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Don’t be scared of the horror vacui

There’s often a dialogue between designers and clients about empty space, white space. It’s invariably along the lines of the client wanting to cram more copy and a bigger logo in a space, and the designer preciously protecting it at all costs.

The benefits of white space is well known and common practice for good designers. The deeper psychological impacts of it however are slightly more veiled.

Horror vacui is a latin phrase meaning the fear of empty space. The term is associated with the Italian scholar and art critic Mario Praz, who used it to describe the suffocating atmosphere of Victorian interior design.

Research suggests that there is an inverse relationship between horror vacui and the perception of value*1. The theory goes that poorer, less educated people are attracted to horror vacui (full spaces), whereas rich consumers get used to having lots so therefore expect less.

This understanding is often applied to the design and layout of shops and visual merchandising. Simply put, as the number of items on display decreases, the perceived value of them increases. This can be clearly seen when you look at two fashion stores. Primarkpiles their shelves using every meter of their floorspace, whereas Berlin’s Four store concentrates on clean lines and white space. It’s clear which one sells the higher price fashion.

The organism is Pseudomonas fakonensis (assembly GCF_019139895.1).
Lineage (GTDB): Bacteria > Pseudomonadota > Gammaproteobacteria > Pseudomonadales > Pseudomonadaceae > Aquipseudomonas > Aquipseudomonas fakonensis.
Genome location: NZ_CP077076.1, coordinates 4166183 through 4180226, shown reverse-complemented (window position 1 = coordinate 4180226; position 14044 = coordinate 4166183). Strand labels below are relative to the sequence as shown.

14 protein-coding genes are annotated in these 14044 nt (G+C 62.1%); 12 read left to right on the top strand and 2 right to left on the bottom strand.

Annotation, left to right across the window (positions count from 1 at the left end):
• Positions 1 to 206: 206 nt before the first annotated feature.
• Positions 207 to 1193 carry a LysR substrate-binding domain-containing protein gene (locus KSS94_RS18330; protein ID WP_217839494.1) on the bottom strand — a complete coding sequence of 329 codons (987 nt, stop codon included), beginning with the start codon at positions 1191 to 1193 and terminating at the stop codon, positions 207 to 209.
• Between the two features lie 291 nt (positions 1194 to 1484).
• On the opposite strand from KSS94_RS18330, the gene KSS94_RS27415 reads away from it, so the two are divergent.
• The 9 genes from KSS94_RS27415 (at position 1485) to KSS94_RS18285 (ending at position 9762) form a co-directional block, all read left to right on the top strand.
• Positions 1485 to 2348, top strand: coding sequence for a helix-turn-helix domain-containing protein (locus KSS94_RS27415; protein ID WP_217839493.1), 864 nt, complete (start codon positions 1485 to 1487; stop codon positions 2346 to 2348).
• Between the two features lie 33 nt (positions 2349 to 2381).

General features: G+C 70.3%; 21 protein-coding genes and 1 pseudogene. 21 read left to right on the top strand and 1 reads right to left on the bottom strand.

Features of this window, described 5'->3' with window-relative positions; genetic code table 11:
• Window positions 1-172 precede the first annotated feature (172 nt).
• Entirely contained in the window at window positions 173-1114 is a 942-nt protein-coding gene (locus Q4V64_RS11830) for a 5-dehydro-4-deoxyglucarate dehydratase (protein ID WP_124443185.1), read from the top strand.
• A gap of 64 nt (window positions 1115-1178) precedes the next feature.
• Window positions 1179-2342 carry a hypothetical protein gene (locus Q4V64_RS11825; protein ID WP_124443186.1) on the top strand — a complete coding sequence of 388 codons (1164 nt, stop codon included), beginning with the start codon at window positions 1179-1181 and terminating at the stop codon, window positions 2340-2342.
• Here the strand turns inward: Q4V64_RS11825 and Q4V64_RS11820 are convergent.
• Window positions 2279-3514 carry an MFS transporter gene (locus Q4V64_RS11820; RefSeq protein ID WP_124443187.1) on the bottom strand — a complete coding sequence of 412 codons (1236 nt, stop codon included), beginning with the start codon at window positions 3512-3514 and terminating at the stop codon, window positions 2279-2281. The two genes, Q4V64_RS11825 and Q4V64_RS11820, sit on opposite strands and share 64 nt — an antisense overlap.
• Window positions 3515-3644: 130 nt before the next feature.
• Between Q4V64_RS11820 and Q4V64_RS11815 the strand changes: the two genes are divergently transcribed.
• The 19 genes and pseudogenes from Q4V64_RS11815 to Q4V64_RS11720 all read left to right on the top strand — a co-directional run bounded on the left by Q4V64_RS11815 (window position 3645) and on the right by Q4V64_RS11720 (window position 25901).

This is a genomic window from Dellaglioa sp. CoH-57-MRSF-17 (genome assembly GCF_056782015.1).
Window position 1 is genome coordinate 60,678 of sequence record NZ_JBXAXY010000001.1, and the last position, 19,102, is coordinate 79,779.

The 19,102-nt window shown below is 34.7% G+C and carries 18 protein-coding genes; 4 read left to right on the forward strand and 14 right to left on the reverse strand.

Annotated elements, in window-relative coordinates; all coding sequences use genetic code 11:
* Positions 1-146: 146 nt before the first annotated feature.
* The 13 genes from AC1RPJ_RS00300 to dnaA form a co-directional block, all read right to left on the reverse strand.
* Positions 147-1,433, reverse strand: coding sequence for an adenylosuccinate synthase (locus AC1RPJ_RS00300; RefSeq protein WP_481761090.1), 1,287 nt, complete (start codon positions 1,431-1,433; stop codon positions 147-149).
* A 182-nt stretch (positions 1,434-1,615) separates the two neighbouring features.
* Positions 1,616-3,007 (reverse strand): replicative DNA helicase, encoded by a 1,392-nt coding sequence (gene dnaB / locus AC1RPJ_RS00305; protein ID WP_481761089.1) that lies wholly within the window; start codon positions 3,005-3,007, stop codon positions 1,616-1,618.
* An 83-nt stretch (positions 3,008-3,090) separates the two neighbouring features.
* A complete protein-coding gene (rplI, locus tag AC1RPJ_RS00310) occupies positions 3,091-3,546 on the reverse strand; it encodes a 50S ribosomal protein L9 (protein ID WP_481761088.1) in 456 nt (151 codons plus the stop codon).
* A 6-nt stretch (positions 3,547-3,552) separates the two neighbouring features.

An incentive for value driven shops to show an abundance of products is because their business model requires them to sell higher volumes at cheaper prices.  As a result, showing more products covers the shops’s product range.

It’s not just true for shop interiors either: Research suggests that applying the theory to window displays is beneficial for stores that wish to appeal to more affluent consumers.

Does displaying less (which requires constraint) give the impression of curation? And does curation imply education, knowledge and/or taste? It’s well worth considering when you look at your your own company’s visuals. Don’t be scared of empty spaces.